Something that’s so important to keep in mind is this idea that you matter. We can often look around and experience so much noise around us that it can feel hard to feel a sense of peace and calm inside. It can also feel hard to maintain a sense that we are important and that we matter – to ourselves and to others.
I often think about this especially when it comes to relationships and how we relate and interact in relationships and how we experience closeness with others. For some, it is difficult to cultivate this consistently. There is often a tendency to look at how others impact us instead of how we impact others. I think we need to reverse this. This is not to say that how others treat us or interact with us isn’t important, (of course it is!), but in order to “do our part” we need to examine how we are contributing to the conversation and how we are entering an interaction. For example, we might be out in the world and maybe we are feeling rather small or insignificant in some ways – how does this then translate into how we experience ourselves and others in relationship?
If we didn’t grow up in an environment where we felt validated and affirmed (or particularly important in terms of how we felt or what we had to say), it can be harder to trust and truly believe in our goodness or believe in our gifts – or to even identify what our gifts are. This is especially difficult if we are also part of a group that has a history of being oppressed or shut out or shut down in their everyday lives. This can make it incredibly difficult to cultivate a sense of “I matter” “how I show up – what I have to say, my feelings have a right to be heard, I matter, I count.” I think if we don’t cultivate that inside as we grow, we can go our whole lives feeling a sense of “without” or a sense that we are not important. This has grave consequences – relationally, culturally, and globally.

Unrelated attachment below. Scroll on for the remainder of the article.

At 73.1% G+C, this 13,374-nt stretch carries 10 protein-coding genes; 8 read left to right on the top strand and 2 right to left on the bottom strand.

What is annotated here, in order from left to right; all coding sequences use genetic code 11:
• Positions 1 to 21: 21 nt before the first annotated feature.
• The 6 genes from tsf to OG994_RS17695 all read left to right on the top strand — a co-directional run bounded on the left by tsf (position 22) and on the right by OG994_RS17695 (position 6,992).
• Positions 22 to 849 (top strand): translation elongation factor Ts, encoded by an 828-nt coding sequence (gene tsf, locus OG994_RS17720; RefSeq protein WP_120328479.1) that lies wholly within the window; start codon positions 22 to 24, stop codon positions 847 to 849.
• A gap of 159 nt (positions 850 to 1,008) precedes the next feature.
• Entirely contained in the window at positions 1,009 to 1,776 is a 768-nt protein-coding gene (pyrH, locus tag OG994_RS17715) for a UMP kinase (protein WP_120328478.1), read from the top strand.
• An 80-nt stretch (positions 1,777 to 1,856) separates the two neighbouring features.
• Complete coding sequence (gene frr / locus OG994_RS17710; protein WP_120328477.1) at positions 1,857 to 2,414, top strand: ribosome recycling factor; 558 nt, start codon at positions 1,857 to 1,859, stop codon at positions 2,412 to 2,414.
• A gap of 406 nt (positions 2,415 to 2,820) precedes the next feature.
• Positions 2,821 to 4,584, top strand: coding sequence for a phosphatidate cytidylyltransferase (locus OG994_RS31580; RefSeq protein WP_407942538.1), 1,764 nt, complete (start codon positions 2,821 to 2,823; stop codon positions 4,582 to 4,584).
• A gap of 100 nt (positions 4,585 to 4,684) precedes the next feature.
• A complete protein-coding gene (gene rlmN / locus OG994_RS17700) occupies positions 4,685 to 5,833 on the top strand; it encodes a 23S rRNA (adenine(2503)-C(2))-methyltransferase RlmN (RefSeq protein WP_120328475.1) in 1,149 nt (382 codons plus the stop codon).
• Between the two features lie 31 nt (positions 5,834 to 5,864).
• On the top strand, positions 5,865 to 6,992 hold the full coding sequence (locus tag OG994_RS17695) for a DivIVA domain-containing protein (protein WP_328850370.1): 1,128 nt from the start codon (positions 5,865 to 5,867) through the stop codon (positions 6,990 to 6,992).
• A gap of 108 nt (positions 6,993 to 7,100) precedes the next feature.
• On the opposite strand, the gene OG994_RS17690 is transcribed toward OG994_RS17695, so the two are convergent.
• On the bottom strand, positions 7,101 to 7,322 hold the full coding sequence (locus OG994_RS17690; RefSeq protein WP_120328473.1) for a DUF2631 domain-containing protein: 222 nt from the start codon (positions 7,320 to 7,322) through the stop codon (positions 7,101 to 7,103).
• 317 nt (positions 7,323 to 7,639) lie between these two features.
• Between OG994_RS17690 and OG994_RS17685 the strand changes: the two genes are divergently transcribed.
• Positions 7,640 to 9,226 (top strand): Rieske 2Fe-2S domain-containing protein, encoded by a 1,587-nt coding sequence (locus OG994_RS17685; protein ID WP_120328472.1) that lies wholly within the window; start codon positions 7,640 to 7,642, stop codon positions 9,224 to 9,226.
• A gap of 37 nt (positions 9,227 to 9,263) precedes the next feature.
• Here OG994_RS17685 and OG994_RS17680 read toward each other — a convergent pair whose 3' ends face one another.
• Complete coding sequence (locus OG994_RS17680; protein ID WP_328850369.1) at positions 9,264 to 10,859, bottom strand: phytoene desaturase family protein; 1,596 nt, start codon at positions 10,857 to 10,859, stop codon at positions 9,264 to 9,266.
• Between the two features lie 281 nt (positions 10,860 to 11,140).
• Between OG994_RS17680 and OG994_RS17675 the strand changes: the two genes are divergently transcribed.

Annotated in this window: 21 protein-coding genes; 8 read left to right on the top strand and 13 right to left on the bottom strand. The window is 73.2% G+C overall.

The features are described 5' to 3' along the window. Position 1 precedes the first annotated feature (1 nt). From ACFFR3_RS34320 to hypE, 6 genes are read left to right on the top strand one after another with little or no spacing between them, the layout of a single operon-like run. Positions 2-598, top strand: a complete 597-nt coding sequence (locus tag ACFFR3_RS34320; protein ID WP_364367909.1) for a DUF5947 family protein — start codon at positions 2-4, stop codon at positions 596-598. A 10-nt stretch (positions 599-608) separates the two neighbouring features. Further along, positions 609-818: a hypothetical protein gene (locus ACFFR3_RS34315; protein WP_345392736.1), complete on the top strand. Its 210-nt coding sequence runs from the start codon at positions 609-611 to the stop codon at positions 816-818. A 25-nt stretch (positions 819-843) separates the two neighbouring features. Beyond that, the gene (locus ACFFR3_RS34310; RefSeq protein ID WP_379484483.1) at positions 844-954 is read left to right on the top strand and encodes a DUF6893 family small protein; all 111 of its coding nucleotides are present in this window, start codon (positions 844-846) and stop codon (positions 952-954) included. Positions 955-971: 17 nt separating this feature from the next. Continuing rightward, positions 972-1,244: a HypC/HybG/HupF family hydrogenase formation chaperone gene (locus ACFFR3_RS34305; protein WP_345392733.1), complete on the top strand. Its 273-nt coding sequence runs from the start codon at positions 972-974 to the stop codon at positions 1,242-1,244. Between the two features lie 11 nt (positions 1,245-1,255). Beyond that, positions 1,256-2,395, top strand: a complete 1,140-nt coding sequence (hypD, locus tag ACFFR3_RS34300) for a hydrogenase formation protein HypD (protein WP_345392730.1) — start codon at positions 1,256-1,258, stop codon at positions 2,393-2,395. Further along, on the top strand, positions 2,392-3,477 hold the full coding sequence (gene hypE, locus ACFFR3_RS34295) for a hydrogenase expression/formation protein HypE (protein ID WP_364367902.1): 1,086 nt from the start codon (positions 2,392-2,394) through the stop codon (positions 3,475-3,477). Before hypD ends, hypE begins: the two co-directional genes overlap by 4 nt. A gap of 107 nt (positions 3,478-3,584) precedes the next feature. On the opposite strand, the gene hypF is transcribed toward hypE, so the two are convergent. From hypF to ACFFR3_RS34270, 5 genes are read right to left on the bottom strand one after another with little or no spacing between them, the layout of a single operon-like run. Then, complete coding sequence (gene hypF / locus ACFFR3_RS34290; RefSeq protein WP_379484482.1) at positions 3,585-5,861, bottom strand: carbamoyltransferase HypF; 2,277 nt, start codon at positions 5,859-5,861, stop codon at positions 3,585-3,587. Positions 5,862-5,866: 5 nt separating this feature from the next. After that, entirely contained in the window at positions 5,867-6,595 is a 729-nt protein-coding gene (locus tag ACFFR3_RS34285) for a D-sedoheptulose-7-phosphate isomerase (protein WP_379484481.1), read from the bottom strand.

So where to start? In my work as a therapist, I am always conscious and interested in how I help a person to become more empowered in their own life. There is a process involved: assessment, history taking, understanding of what’s working, what’s not, etc. I like to work very organically with my clients meaning that if something comes up that we feel deserves more time and attention, we may stay there for a little while to explore and to heal. Foundational to where we go is understanding their values as an individual. Exploring what is truly important and why helps us to have clarity about how we decide to move through life. Congruence, meaning your thoughts, feelings, and behaviors are in alignment. You don’t say “I’m fine” when you actually feel terrible. You don’t say you care about someone but your actions prove otherwise. You are in alignment. When we are congruent, we can move through life with greater intention and make decisions with courage and conviction.